NPR logo Microsoft CEO Backtracks On Suggestion That Women Shouldn't Ask For Raises

America

Microsoft CEO Backtracks On Suggestion That Women Shouldn't Ask For Raises

Microsoft CEO Satya Nadella. Justin Sullivan/Getty Images hide caption

toggle caption Justin Sullivan/Getty Images

Microsoft CEO Satya Nadella.

Justin Sullivan/Getty Images

Microsoft CEO Satya Nadella is backtracking from comments he made earlier today suggesting that women should not ask for raises.

At a conference celebrating women in technology, Maria Klawe, a member of Microsoft's board, asked Nadella what advice he would give women who are uncomfortable asking for raises.

We'll let ReadWrite take it from here:

" 'It's not really about asking for a raise, but knowing and having faith that the system will give you the right raise,' Nadella told a confounded (and predominantly female) audience at the Grace Hopper Celebration of Women in Computing on Thursday.

"Ascribing to mortals the fictional abilities of comic book heroes, Nadella advised that women embrace their innate 'super powers' and confidence, and trust a system that pays women 78% as much as men. ...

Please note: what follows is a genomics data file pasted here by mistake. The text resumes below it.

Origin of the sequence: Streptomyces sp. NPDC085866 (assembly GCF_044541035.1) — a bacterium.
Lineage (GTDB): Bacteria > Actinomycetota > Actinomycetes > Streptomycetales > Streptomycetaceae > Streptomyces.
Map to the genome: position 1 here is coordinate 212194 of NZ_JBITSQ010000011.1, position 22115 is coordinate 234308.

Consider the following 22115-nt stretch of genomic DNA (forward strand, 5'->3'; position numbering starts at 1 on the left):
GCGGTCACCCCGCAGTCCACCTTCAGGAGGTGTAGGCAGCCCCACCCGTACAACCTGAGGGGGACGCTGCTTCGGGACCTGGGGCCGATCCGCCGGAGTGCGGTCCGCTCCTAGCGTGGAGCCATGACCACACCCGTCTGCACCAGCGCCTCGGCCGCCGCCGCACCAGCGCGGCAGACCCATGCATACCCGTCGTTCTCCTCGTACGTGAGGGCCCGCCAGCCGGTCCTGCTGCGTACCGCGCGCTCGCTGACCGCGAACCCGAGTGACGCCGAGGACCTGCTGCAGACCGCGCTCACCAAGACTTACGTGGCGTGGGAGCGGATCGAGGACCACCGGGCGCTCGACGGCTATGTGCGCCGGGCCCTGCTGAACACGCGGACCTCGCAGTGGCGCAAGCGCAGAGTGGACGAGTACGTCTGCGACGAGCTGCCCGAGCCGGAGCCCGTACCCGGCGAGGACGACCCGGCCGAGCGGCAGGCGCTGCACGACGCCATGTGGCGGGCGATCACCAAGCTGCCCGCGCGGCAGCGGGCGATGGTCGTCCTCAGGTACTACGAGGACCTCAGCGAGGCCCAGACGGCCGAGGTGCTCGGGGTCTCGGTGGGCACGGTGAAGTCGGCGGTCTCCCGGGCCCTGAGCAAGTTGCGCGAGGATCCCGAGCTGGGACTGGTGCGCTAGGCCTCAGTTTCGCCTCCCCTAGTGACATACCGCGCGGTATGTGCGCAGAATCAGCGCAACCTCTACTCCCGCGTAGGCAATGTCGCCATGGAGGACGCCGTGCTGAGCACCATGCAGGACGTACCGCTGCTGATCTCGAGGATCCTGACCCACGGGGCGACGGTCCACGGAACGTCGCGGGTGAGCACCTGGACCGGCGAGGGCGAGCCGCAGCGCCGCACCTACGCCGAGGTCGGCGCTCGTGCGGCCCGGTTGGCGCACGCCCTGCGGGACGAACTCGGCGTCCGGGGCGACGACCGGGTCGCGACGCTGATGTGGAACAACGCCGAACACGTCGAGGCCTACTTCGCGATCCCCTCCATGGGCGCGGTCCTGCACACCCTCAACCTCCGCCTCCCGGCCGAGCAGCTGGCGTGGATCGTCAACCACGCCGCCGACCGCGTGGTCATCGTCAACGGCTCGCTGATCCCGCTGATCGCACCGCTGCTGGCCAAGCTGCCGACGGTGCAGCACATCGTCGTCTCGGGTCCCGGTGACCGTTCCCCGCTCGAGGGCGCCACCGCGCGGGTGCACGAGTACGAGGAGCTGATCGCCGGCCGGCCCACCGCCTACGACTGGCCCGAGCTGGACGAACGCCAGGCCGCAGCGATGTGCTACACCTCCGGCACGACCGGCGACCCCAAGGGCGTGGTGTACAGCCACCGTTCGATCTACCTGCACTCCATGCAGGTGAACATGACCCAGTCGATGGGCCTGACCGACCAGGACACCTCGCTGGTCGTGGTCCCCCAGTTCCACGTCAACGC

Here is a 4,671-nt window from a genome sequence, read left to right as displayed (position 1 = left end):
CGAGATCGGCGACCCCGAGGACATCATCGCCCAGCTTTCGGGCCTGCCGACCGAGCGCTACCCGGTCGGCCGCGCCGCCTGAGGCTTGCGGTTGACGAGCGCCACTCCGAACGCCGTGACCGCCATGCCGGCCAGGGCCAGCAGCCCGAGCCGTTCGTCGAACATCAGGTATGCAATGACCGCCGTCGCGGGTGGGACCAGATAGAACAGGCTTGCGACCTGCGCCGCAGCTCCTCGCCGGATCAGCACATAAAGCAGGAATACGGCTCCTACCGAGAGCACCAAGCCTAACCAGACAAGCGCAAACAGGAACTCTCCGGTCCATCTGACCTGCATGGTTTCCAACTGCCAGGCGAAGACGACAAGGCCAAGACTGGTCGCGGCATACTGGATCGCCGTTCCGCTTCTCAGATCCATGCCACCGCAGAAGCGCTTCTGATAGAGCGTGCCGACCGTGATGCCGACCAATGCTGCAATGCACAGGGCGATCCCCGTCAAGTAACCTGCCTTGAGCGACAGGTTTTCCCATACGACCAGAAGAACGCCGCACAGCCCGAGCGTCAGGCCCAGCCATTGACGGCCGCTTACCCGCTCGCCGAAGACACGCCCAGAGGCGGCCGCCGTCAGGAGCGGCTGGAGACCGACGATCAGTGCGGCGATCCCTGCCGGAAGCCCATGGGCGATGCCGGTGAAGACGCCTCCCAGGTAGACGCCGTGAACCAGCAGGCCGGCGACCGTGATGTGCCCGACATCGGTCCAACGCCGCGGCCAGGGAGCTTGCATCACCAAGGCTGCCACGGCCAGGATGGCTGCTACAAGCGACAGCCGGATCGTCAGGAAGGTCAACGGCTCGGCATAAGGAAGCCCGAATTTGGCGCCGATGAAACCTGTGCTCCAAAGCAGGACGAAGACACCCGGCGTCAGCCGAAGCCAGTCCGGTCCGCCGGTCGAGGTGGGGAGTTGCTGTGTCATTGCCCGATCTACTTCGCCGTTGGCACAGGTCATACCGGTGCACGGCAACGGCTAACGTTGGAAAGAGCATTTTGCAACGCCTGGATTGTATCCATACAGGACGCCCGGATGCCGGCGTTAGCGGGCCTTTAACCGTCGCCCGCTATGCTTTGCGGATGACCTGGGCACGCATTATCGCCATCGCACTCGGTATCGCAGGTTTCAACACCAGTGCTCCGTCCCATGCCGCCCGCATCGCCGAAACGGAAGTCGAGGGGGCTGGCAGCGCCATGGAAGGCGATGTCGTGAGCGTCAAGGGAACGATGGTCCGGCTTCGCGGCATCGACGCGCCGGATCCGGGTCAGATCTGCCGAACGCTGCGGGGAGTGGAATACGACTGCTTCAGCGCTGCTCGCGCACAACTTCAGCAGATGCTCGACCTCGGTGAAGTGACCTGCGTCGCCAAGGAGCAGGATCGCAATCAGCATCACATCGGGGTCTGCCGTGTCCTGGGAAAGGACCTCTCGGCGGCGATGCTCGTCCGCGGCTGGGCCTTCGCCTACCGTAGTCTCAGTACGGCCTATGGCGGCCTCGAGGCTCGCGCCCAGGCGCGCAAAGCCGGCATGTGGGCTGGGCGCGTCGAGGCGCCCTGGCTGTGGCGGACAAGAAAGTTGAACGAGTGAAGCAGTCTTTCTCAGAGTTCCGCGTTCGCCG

" 'That might be one of the initial "super powers," that quite frankly, women (who) don't ask for a raise have,' he told the straight-faced Klawe. 'It's good karma. It will come back.' "

As you can imagine, Nadella's comments drew quick ire across the Internet, and he realized that pretty quickly. He tweeted:

We're not sure what he means by that.

But we'll leave you with a story NPR's Jennifer Ludden filed back in 2011 about how and why women hesitate before asking for a raise.

She talked to economist Linda Babcock of Carnegie Mellon University, who said women are more likely to wait to be given a raise and wait to be assigned to the job or task they really want to do.

Jennifer reported:

"In fact, this hesitation might be for good reason. It turns out that when women do negotiate, it can backfire.

"[In an experiment,] Babcock showed people videos of men and women asking for a raise, following the exact same script. People liked the man's style and said, 'Yes, pay him more.' But the woman?

" 'People found that to be way too aggressive,' Babcock says. 'She was successful in getting the money, but people did not like her. They thought she was too demanding. And this can have real consequences for a woman's career.' "

We no longer support commenting on NPR.org stories, but you can find us every day on Facebook, Twitter, email, and many other platforms. Learn more or contact us.